Wall Plaque of St. Eulalia
Location: Palazzo Bellomo, Syracuse, Sicily
The figure's crown represents Eulalia's martyrdom rather than any royal status; it functions in the absence of a palm branch, the more usual attribute of a martyr. The upper inscription is Latin for "Saint Eulalia, Virgin and Martyr." On the scroll below, the third word appears to be a form of "Barcelona"; the other two are the
That is "possessive"
forms of the Latin words for "virgin" and "martyr."
The shield on the left bears the coat of arms of Barcelona, the principal city of the Crown of Aragon. The shield on the right may refer to a specific individual. Several websites I consulted say a scallop shell designates a naval commander and a helmet represents rank. Or the scallop may refer to the individual's name: The word for "scallop" in all the Iberian languages is vieira. Vieira is also a family name, although it is more common in Portugal and Galicia than in Aragon or Sicily. Thus, the two shields together probably designate a nobleman active in Sicily during the time when it was part of the Crown of Aragon (roughly the 15th through the 17th centuries).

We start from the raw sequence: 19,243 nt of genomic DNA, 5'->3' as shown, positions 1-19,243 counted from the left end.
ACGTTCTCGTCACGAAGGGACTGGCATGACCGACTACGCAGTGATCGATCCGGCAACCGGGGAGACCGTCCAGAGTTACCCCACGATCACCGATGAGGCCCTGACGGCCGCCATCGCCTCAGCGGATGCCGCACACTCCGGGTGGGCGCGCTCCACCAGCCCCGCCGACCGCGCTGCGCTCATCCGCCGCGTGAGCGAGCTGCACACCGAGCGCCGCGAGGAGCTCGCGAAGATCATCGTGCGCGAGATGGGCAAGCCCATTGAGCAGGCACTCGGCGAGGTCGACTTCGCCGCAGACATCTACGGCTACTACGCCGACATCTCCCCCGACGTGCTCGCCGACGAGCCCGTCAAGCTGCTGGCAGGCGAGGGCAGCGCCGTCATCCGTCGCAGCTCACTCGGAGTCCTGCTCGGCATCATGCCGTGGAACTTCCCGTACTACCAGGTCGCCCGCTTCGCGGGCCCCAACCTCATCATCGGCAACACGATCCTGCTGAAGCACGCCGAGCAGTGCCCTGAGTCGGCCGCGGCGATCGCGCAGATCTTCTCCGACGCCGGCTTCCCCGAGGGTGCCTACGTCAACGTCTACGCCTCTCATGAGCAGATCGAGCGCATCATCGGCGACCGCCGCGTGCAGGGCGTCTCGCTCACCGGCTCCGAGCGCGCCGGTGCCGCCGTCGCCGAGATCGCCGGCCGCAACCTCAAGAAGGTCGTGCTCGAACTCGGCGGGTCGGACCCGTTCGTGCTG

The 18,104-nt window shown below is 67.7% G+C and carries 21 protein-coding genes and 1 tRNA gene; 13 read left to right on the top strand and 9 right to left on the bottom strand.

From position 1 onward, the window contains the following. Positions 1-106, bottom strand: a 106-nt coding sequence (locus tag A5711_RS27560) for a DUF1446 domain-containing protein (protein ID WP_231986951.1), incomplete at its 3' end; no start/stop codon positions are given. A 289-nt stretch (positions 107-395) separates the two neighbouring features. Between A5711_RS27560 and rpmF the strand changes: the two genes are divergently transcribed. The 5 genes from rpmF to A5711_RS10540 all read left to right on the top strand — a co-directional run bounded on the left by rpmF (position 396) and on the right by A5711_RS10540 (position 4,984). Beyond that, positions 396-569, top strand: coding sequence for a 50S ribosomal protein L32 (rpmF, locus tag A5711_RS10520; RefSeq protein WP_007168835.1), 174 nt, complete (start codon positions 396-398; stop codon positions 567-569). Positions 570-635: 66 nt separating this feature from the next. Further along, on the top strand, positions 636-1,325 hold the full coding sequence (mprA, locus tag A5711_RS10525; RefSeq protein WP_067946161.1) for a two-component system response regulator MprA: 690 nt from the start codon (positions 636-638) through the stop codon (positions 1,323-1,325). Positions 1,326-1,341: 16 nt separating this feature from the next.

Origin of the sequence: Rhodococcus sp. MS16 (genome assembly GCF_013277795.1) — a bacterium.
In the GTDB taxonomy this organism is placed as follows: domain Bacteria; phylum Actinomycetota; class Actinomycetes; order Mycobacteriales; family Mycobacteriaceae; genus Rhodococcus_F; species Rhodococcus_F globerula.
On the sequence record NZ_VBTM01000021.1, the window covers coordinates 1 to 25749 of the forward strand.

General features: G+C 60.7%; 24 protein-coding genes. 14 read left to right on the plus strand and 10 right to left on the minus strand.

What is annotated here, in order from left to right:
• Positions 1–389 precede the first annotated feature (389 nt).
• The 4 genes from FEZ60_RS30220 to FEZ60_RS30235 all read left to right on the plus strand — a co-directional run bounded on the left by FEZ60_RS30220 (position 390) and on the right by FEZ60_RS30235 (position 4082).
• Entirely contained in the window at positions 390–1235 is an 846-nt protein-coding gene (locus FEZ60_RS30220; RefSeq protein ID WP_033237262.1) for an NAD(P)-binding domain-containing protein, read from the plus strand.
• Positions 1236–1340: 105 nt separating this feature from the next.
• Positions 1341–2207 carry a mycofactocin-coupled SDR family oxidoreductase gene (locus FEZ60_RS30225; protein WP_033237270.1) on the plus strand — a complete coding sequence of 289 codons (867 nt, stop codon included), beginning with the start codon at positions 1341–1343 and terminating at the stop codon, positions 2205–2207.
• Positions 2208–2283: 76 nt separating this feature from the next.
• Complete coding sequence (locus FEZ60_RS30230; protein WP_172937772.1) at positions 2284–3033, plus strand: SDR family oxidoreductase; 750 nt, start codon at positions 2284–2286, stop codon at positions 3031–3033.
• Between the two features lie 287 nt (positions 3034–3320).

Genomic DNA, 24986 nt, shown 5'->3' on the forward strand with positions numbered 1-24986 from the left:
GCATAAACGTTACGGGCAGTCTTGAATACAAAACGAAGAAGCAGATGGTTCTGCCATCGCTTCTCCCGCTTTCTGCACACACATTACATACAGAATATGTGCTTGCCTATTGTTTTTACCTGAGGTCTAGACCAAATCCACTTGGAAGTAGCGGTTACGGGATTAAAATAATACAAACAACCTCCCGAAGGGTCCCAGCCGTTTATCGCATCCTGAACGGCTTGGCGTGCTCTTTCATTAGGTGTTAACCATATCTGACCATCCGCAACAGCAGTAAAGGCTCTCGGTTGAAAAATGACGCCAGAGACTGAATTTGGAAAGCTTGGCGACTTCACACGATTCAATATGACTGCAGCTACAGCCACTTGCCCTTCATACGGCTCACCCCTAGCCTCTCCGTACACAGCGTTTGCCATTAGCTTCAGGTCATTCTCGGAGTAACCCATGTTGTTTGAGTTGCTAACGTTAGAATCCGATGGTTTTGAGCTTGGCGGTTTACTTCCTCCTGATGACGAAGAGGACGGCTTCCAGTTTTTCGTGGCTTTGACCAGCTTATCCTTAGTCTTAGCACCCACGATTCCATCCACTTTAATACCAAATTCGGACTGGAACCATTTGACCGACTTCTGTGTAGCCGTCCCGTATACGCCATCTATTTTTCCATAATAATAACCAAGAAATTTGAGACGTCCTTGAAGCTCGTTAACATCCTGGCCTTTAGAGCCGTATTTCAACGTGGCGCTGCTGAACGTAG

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Read more about St. Eulalia.
Photographed at the Palazzo Bellomo by Claire Stracke, shared under Attribution-NonCommercial-ShareAlike license.